OQ Coffee Yemen Al Ghayoul Microlot

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OQ Al Ghayoul Bag

I really found a lot of flavors to like in a unique cup from OQ Coffee’s Malala lot from Yemen. Today’s review is another one of OQ Coffee’s Yemeni offerings sourced by Rayyan Mill in Yemen for the highest quality and traceability available in that country. Lots of links to see below, then check out the review!

OQ Coffee website

Roaster Profile: OQ Coffee

Purchase this coffee directly for $14.99/8oz

Rayyan Mill website

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OQ Coffee Yemen Malala Microlot review

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OQ COFFEE AL GHAYOUL

OQ Coffee in New Jersey has been blowing me away with coffee after coffee! This is one of the four Yemeni coffees they sent me to try and on the advice of their roaster, Catie, I’ve been trying this coffee at intervals a month past roast date, which she said was the sweet spot for a lot of these unusual coffees. I am revisiting this coffee as I write this article and it is a full two months off roast and it’s still tasting really good. Did I say these are unusual coffees?! This coffee was sourced by Rayyan Mill from a small tribal community living near Hajaa, Yemen. Hajaa is one of those otherwordly looking Yemeni cities built right onto the top of a mountain and the city itself sits at 1800masl.

Hajja, Yemen photo by Musafa
Hajaa, Yemen photo by Musafa

Like all coffees from Yemen, this is a natural process coffee and the growing altitude is 1500-2000masl. With lots of work to build their trust, Rayyan Mill has convinced the tribe to start pruning their coffee plants as well as use raised beds for drying their coffee, both innovative methods for this part of Yemen. This year, Rayyan Mill identified several farmers who were going above and beyond with their coffee and they separated their production as microlots. Presumably, this Al Ghayoul lot is named for the man who grew and processed the lot, but that’s just a guess on my part.

OQ Coffee give us tasting notes of, “Marshmallow, thin, lime acidity, dry” for this coffee. How often do you see “thin” and “dry” as descriptors on coffee bags? Never, yet they work with these strangely delicious Yemeni coffees, somehow! The grounds of this coffee smell a little more like a familiar strawberry-forward Ethiopian natural than the Malala lot did. I used my usual 1:16 ratio (28g of coffee, 450g water) in the notNeutral Gino pourover using Kalita 185 filters. This yielded a cup with a little more body, yet still overall light, than the Malala lot. The aroma on the cup is sweet and reminiscent of caramelized sugar. Despite having a somewhat thin body (I would actually place this one on the low side of medium body), the flavors come through nicely and end in a pleasant, although somewhat short-lived, aftertaste.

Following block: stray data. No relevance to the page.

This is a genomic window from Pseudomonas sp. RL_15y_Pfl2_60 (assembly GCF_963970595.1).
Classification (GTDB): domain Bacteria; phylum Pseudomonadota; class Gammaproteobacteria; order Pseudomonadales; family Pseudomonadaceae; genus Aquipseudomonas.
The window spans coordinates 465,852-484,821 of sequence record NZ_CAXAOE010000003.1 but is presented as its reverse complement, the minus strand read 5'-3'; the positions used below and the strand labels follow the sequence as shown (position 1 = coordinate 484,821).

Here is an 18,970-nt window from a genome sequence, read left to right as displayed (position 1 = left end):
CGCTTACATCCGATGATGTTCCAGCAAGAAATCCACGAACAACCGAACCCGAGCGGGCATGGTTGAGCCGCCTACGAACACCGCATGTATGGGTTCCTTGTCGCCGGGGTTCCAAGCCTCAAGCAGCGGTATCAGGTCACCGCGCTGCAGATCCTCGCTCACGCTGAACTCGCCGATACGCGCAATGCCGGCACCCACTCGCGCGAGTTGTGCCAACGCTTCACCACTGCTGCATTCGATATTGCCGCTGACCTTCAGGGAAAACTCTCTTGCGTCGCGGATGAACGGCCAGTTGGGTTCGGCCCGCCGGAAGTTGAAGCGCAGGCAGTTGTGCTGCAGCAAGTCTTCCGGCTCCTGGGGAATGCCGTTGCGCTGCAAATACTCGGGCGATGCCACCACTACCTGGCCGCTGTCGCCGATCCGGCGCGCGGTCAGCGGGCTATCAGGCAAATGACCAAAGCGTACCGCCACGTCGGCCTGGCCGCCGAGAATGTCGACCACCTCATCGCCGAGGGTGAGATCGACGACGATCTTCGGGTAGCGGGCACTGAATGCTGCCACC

I get some berry flavors, reminding me mostly of strawberry but not quite like the, “Oh, yeah, that’s strawberry for sure” type of note from some natural Ethiopian coffees. There is a dry sensation on my palate drinking this coffee and it finishes dry, too, giving a similar mouthfeel as eating a not-quite-ripe strawberry, so some of the similarity is there, too. It’s hard to describe, but there is definitely some strawberry in there, almost like the strawberry milk flavor you get after eating a bowl of cereal with berries in it. That’s definitely the vibe I get from the aftertaste, not unlike the flavor of strawberry Nesquik in milk! There is a little lime acidity and bitterness in the cup that adds some complexity and offsets the overall sweetness of the cup to give balance.

I found this coffee to be a bit less complex than the Malala lot, but at the same time more familiar and approachable. I liked them both equally for different reasons. I’d choose the Malala if I wanted something truly different and the Al Ghayoul if I was looking to dip my toe in Yemeni coffee for the first time and didn’t want something too “out there.” Drinking this coffee again this morning, which was roasted on July 5 (today is Sept 7), I can say it has lost nothing from that long rest period, which blows my mind. Another winner from OQ Coffee! Woot!